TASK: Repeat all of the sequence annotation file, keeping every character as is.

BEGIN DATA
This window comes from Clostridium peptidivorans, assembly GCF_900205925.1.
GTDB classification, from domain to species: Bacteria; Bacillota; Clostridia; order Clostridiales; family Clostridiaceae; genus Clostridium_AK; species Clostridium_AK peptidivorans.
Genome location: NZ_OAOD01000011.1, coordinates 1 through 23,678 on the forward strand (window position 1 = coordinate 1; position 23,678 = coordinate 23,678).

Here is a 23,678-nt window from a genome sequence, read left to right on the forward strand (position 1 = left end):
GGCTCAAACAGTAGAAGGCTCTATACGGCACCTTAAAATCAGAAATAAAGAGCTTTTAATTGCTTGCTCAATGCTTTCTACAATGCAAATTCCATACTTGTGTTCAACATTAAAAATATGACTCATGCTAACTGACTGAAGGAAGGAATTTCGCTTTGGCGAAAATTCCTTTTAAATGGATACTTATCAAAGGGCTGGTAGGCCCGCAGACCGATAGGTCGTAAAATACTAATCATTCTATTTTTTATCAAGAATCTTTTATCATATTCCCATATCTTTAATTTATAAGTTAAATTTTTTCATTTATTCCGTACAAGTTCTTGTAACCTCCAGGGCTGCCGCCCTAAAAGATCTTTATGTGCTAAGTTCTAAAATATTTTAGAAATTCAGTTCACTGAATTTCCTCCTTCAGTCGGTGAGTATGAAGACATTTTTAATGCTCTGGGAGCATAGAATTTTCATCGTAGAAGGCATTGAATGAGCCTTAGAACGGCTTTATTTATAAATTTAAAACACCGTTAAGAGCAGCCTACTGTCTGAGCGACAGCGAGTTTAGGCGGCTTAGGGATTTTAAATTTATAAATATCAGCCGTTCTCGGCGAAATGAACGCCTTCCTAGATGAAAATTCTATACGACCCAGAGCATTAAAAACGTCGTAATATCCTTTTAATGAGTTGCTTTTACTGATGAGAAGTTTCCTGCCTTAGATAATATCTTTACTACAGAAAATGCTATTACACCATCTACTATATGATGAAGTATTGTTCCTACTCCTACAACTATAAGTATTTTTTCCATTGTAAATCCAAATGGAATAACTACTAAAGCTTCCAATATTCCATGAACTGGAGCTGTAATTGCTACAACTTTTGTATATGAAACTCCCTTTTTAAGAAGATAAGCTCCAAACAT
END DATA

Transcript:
This window comes from Clostridium peptidivorans, assembly GCF_900205925.1.
GTDB classification, from domain to species: Bacteria; Bacillota; Clostridia; order Clostridiales; family Clostridiaceae; genus Clostridium_AK; species Clostridium_AK peptidivorans.
Genome location: NZ_OAOD01000011.1, coordinates 1 through 23,678 on the forward strand (window position 1 = coordinate 1; position 23,678 = coordinate 23,678).

Here is a 23,678-nt window from a genome sequence, read left to right on the forward strand (position 1 = left end):
GGCTCAAACAGTAGAAGGCTCTATACGGCACCTTAAAATCAGAAATAAAGAGCTTTTAATTGCTTGCTCAATGCTTTCTACAATGCAAATTCCATACTTGTGTTCAACATTAAAAATATGACTCATGCTAACTGACTGAAGGAAGGAATTTCGCTTTGGCGAAAATTCCTTTTAAATGGATACTTATCAAAGGGCTGGTAGGCCCGCAGACCGATAGGTCGTAAAATACTAATCATTCTATTTTTTATCAAGAATCTTTTATCATATTCCCATATCTTTAATTTATAAGTTAAATTTTTTCATTTATTCCGTACAAGTTCTTGTAACCTCCAGGGCTGCCGCCCTAAAAGATCTTTATGTGCTAAGTTCTAAAATATTTTAGAAATTCAGTTCACTGAATTTCCTCCTTCAGTCGGTGAGTATGAAGACATTTTTAATGCTCTGGGAGCATAGAATTTTCATCGTAGAAGGCATTGAATGAGCCTTAGAACGGCTTTATTTATAAATTTAAAACACCGTTAAGAGCAGCCTACTGTCTGAGCGACAGCGAGTTTAGGCGGCTTAGGGATTTTAAATTTATAAATATCAGCCGTTCTCGGCGAAATGAACGCCTTCCTAGATGAAAATTCTATACGACCCAGAGCATTAAAAACGTCGTAATATCCTTTTAATGAGTTGCTTTTACTGATGAGAAGTTTCCTGCCTTAGATAATATCTTTACTACAGAAAATGCTATTACACCATCTACTATATGATGAAGTATTGTTCCTACTCCTACAACTATAAGTATTTTTTCCATTGTAAATCCAAATGGAATAACTACTAAAGCTTCCAATATTCCATGAACTGGAGCTGTAATTGCTACAACTTTTGTATATGAAACTCCCTTTTTAAGAAGATAAGCTCCAAACAT